There will always be a player in Quebec’s battery industry, and Britishvolt will not play that role. The British company is burying its Quebec project and its Canadian branch is no longer headed by former Prime Minister Philippe Couillard. He believes that Quebec remains interesting for cell manufacturers – responsible for the last step before the assembly of batteries for electric cars.
Posted at 9:26 am
Updated at 3:07 p.m
On Tuesday, Mr. Couillard confirmed what seemed inevitable: a company struggling to survive is putting aside its Quebec ambitions. Without specifying the date of his departure, the latter confirms that it took place “a few days ago”.
“My motivation was to participate in the project in Quebec,” the former Liberal premier said in a phone interview with Press. Since there is no other project in Quebec, my motivation is no longer there. Québec’s appeal factors still exist. »
Britishvolt, which has yet to generate revenue, says it decided to expand its horizons across North America after the Inflation Reduction Act (IRA) was passed in the United States. This law provides billions in subsidies and tax breaks to players in the battery industry, such as cellists.
However, it’s hard to know how the young shoot will fare on this side of the Atlantic at a time when its future seems very dim. According to the BBC, the company, founded three years ago, narrowly avoided bankruptcy by securing additional funding.
However, according to the British public broadcaster, it was not possible to know the identity of the creditors. Its cell factory project in the UK has been plagued by delays and exploding costs. Its feasibility seems uncertain.
Britishvolt has been seeking support in Quebec and Ottawa to finance its plant in Quebec, a project estimated to cost hundreds of millions of dollars and rumored for fall 2021. No one was surprised by the turn of events inside Legault’s government. as in Hydro-Québec because there has been no progress in recent months.
Mr. Couillard insists Britishvolt’s Quebec failure cannot be attributed to the strategy laid out by the Legault government. It was “very well set up, methodical and well deployed,” says the former prime minister. Representatives from the Ministry of Economy and Innovation as well as Investissement Québec (IQ) — the Quebec state’s financial arm — “listened” and “managed risks for taxpayers well,” he added.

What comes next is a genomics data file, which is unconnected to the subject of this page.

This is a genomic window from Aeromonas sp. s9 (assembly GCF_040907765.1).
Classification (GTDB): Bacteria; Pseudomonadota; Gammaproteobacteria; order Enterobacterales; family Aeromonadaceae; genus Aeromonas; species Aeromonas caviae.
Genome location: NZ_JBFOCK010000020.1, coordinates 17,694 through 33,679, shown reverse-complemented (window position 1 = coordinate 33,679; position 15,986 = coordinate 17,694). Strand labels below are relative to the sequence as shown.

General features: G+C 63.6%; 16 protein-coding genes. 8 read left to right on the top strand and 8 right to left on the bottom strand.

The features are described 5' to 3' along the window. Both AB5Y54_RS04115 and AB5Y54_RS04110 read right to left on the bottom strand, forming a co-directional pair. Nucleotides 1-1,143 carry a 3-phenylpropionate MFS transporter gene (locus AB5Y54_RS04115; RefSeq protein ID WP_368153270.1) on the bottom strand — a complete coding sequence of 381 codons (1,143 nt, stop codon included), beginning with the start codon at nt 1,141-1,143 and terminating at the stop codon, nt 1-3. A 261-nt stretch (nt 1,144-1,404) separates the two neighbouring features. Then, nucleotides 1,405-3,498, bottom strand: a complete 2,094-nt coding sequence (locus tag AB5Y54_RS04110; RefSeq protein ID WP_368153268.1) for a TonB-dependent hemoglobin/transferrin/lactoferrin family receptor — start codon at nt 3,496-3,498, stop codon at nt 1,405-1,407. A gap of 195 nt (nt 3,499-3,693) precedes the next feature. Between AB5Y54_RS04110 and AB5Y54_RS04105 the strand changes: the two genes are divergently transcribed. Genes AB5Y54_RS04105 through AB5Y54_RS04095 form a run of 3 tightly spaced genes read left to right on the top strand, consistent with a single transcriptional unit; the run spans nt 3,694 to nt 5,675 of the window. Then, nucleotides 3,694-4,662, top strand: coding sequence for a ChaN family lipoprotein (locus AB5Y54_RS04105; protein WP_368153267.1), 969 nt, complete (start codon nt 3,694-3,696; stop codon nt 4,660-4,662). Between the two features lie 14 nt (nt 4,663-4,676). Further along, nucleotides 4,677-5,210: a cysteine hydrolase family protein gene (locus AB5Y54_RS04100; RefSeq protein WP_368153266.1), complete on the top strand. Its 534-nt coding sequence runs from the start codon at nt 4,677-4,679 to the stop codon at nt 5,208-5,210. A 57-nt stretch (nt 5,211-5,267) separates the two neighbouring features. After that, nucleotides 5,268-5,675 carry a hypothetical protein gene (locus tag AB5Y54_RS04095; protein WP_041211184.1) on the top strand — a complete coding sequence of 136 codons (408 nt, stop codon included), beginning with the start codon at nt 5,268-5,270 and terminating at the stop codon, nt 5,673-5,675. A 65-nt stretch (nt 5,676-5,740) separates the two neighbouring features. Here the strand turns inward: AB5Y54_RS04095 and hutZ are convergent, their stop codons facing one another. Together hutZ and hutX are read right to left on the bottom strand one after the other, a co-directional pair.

The missing link is definitely the cell builder. I’m pretty sure another candidate will apply if they haven’t already. I think we need to build on the current strategy to attract businesses.
It seems we have already turned to other options in Quebec.
“We are dealing with cellulite to serve the Quebec and even the North American market,” said Mathieu St-Amand, press secretary to Economy, Innovation and Energy Minister Pierre Fitzgibbon.
However, he did not go any further.
Despite its Quebec approaches, Britishvolt still did not own the land it wanted in the Bécancour industrial and port park, a site favored by the Legault government for the development of the battery sector.
The government’s strategy relies on projects at all stages of the chain, i.e. mining resources such as graphite and lithium spodumene, converting materials into quality battery components, producing anodes and cathodes (the main element of the battery), assembling cells and manufacturing battery modules.
There were announcements at all stages. Britishvolt may have been the missing link.
She wasn’t the only one having problems. StromVolt, another startup, is no longer able to realize the 200-300 million cell factory unveiled in the fall of 2021. The young startup has partnered with Delta Electronics to offer the rights to its technology and expertise. , end.
Find out more
- This is the number of steps in the battery chain between exploration and recycling.
Source: Government of Quebec